As we saw earlier, the Sabbath points to more than just the days of creation. The second time we hear the Ten Commandments, Moses is reviewing Israel’s 40 years in the wilderness. This time, the sentence introducing the reason for keeping the Sabbath holy is not about creation but rather about liberation from slavery and bondage in Egypt (Deuteronomy 5:12-15).
And though, today, we are not slaves in Egypt, we can all face another kind of slavery, one that, in some ways, can be just as oppressive.
What other forms of slavery do we face today? Read Genesis 4:7, Hebrews 12:1, and 2 Peter 2:19.
Sabbath is a celebration of freedom from all the things that keep us in bondage. On Sabbath, we are reminded that there is freedom from sin, not in our own power but in the power of God, which is offered to us by faith. We also are reminded that this is a freedom we did not earn. The firstborn Israelite children were saved by the blood of the lamb smeared on the doorposts the evening before their exodus from Egypt (Exodus 12). We, too, have been saved by the blood of the Lamb, and are now to walk in the freedom that is ours in Christ Jesus.
Read Romans 6:1-7. What is Paul saying here that can be linked to what we have been given in the Sabbath?
In the very wording of Deuteronomy 5:15 — “And remember that you were a slave in the land of Egypt, and the LORD your God brought you out from there by a mighty hand and by an outstretched arm” (NKJV) — the people are reminded, again, that it was the work and power of God in their behalf that saved them. How much more so should we, as Christians, realize that it’s only the work and power of Christ in our behalf that has saved us from sin?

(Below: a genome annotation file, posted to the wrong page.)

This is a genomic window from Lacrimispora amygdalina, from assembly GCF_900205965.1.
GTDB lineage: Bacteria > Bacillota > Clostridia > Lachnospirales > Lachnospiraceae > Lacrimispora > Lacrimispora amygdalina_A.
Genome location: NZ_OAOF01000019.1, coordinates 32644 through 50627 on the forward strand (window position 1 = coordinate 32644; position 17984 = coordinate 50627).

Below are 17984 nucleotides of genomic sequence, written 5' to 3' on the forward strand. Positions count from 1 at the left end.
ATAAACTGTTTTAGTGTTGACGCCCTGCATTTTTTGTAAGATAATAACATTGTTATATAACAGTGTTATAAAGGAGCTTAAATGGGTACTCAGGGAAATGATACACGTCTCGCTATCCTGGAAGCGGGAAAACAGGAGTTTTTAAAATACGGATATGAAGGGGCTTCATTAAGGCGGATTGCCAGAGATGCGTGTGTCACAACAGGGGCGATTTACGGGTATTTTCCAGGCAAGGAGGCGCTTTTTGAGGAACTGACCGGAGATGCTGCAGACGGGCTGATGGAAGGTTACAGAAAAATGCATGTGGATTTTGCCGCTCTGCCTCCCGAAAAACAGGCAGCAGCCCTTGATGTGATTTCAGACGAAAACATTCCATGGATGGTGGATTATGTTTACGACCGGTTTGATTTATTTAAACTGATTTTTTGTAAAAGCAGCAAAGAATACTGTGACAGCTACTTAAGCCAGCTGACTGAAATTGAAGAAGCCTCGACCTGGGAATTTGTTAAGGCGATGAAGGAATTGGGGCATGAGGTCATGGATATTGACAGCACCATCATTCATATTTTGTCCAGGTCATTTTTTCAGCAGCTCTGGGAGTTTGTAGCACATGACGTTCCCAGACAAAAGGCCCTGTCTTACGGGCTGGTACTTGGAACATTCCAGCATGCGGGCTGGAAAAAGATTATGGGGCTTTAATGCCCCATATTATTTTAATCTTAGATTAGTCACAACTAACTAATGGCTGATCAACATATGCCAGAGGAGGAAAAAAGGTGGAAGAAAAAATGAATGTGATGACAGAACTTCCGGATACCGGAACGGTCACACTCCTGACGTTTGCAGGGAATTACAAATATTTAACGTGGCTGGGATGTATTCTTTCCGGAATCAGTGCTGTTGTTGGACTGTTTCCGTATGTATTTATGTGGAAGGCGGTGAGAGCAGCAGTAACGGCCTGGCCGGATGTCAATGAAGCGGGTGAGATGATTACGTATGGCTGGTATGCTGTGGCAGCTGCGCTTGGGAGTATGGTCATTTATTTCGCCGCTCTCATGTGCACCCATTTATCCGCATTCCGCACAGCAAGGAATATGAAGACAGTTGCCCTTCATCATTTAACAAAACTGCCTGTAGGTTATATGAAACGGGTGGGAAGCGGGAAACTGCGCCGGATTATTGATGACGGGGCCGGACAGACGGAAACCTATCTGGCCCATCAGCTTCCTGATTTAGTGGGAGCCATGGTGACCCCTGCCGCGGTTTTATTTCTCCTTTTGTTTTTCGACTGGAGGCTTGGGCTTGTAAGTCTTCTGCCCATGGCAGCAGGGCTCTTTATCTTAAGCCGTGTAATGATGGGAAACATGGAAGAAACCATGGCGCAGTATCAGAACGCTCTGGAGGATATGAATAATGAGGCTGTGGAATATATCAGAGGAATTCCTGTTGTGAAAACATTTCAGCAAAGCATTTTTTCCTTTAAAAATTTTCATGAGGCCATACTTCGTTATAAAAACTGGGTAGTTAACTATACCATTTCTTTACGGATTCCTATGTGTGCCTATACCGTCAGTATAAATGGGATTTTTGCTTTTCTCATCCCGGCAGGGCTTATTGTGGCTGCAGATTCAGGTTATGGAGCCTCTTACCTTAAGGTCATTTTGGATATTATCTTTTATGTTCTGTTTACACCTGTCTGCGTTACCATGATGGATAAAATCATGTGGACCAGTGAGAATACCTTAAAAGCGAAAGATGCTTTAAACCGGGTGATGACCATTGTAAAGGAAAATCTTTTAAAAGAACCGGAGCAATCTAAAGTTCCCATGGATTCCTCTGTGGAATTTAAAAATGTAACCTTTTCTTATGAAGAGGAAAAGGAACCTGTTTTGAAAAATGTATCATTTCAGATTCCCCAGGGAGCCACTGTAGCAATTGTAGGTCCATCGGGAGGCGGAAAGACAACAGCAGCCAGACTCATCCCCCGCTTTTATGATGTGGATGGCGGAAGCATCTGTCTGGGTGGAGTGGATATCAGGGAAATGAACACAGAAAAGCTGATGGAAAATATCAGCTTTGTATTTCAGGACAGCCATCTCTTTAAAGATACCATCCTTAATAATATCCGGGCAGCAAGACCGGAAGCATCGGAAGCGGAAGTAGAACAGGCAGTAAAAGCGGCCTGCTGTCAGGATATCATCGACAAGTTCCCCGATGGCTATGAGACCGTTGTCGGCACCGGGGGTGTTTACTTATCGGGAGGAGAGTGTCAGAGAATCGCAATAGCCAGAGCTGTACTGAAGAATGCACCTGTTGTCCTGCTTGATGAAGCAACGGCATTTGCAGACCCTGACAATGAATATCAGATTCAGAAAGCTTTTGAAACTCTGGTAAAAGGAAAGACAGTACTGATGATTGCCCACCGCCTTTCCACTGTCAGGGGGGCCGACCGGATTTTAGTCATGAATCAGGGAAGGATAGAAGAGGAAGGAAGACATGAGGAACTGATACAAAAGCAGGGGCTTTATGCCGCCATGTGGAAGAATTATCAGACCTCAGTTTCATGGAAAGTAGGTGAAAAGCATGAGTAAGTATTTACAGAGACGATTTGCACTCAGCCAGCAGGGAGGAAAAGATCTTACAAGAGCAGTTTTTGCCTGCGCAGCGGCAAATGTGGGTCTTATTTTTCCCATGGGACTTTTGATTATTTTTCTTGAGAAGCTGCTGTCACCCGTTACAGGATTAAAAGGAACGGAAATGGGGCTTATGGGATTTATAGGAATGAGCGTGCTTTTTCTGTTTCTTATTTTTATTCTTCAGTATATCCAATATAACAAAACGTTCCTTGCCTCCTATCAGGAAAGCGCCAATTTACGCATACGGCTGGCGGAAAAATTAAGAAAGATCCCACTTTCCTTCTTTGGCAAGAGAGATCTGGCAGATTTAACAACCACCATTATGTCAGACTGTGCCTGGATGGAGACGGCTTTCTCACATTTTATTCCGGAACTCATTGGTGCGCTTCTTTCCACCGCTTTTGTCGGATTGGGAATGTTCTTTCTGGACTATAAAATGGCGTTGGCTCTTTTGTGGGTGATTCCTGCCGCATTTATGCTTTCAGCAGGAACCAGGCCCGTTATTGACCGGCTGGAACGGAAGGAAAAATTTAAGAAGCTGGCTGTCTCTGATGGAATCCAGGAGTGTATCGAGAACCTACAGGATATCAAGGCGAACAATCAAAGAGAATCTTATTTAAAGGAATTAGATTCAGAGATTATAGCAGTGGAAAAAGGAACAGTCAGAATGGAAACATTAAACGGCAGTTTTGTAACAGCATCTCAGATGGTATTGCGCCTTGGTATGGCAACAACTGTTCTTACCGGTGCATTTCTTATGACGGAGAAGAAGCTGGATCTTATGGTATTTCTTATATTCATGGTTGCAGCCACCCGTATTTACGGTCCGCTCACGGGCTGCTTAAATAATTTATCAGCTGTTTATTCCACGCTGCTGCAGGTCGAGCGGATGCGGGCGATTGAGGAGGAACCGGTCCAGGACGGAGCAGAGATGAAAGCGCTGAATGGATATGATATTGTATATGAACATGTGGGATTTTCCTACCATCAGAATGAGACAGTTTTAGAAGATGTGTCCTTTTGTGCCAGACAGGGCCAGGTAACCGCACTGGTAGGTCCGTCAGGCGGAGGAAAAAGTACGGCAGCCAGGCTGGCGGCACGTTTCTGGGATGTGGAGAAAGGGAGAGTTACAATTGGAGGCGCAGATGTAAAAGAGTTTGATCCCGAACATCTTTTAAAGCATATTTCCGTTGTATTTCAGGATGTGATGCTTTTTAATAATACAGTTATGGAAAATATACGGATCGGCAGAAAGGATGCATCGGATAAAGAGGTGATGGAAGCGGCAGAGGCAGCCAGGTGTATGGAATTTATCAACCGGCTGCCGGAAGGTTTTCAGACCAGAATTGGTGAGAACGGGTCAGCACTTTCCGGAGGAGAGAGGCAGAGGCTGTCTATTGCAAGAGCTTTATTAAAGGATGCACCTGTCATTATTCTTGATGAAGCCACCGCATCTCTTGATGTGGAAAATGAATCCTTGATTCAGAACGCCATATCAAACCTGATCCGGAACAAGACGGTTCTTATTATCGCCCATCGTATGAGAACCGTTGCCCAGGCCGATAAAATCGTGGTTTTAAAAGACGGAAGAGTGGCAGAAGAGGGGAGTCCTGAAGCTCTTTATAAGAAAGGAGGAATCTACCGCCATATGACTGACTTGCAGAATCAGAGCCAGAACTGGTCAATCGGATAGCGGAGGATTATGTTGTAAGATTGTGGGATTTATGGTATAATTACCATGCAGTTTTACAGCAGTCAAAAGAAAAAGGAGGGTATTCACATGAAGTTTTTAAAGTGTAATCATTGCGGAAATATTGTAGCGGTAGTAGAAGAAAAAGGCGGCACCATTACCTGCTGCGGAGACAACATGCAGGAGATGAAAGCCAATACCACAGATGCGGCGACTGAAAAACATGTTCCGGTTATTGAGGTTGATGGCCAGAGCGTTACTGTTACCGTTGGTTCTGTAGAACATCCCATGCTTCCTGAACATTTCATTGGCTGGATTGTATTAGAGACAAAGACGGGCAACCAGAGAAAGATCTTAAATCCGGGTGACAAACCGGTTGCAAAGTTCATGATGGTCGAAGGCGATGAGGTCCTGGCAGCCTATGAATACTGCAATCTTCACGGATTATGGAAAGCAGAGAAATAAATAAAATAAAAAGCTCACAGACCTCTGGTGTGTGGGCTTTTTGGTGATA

This command tells us to rest in the salvation that God has earned for us by His mighty arm. We are set free from our own attempts at righteousness as we remember that God is Creator and that we can trust Him to re-create us, too, and to free us, even right now, from the bondage of sin if we are willing to let Him work in us.
|What has been your own experience with the slavery of sin? How can we learn to appropriate for ourselves the promises that we have been given in Jesus of freedom from that slavery?|